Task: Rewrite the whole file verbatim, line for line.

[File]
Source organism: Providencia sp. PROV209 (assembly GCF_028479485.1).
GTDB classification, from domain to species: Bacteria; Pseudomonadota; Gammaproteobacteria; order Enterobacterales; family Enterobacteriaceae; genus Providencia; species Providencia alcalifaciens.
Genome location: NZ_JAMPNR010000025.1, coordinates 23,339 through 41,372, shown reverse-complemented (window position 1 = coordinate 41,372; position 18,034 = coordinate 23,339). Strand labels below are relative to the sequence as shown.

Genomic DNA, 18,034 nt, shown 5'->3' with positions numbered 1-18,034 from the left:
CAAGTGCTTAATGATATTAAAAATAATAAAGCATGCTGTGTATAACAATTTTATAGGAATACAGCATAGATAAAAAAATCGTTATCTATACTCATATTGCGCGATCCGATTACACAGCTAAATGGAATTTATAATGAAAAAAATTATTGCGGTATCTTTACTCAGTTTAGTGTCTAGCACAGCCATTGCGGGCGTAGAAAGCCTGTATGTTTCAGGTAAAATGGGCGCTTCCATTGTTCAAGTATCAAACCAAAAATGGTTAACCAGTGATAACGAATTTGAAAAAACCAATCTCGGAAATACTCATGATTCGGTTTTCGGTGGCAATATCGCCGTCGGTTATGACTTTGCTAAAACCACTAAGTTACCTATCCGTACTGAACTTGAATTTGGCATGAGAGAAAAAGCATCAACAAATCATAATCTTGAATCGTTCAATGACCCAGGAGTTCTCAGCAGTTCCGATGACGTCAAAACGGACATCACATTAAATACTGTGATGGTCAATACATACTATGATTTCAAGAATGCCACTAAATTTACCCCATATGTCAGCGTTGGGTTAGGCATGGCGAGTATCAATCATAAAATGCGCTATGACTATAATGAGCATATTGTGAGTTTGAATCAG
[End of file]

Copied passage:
Source organism: Providencia sp. PROV209 (assembly GCF_028479485.1).
GTDB classification, from domain to species: Bacteria; Pseudomonadota; Gammaproteobacteria; order Enterobacterales; family Enterobacteriaceae; genus Providencia; species Providencia alcalifaciens.
Genome location: NZ_JAMPNR010000025.1, coordinates 23,339 through 41,372, shown reverse-complemented (window position 1 = coordinate 41,372; position 18,034 = coordinate 23,339). Strand labels below are relative to the sequence as shown.

Genomic DNA, 18,034 nt, shown 5'->3' with positions numbered 1-18,034 from the left:
CAAGTGCTTAATGATATTAAAAATAATAAAGCATGCTGTGTATAACAATTTTATAGGAATACAGCATAGATAAAAAAATCGTTATCTATACTCATATTGCGCGATCCGATTACACAGCTAAATGGAATTTATAATGAAAAAAATTATTGCGGTATCTTTACTCAGTTTAGTGTCTAGCACAGCCATTGCGGGCGTAGAAAGCCTGTATGTTTCAGGTAAAATGGGCGCTTCCATTGTTCAAGTATCAAACCAAAAATGGTTAACCAGTGATAACGAATTTGAAAAAACCAATCTCGGAAATACTCATGATTCGGTTTTCGGTGGCAATATCGCCGTCGGTTATGACTTTGCTAAAACCACTAAGTTACCTATCCGTACTGAACTTGAATTTGGCATGAGAGAAAAAGCATCAACAAATCATAATCTTGAATCGTTCAATGACCCAGGAGTTCTCAGCAGTTCCGATGACGTCAAAACGGACATCACATTAAATACTGTGATGGTCAATACATACTATGATTTCAAGAATGCCACTAAATTTACCCCATATGTCAGCGTTGGGTTAGGCATGGCGAGTATCAATCATAAAATGCGCTATGACTATAATGAGCATATTGTGAGTTTGAATCAG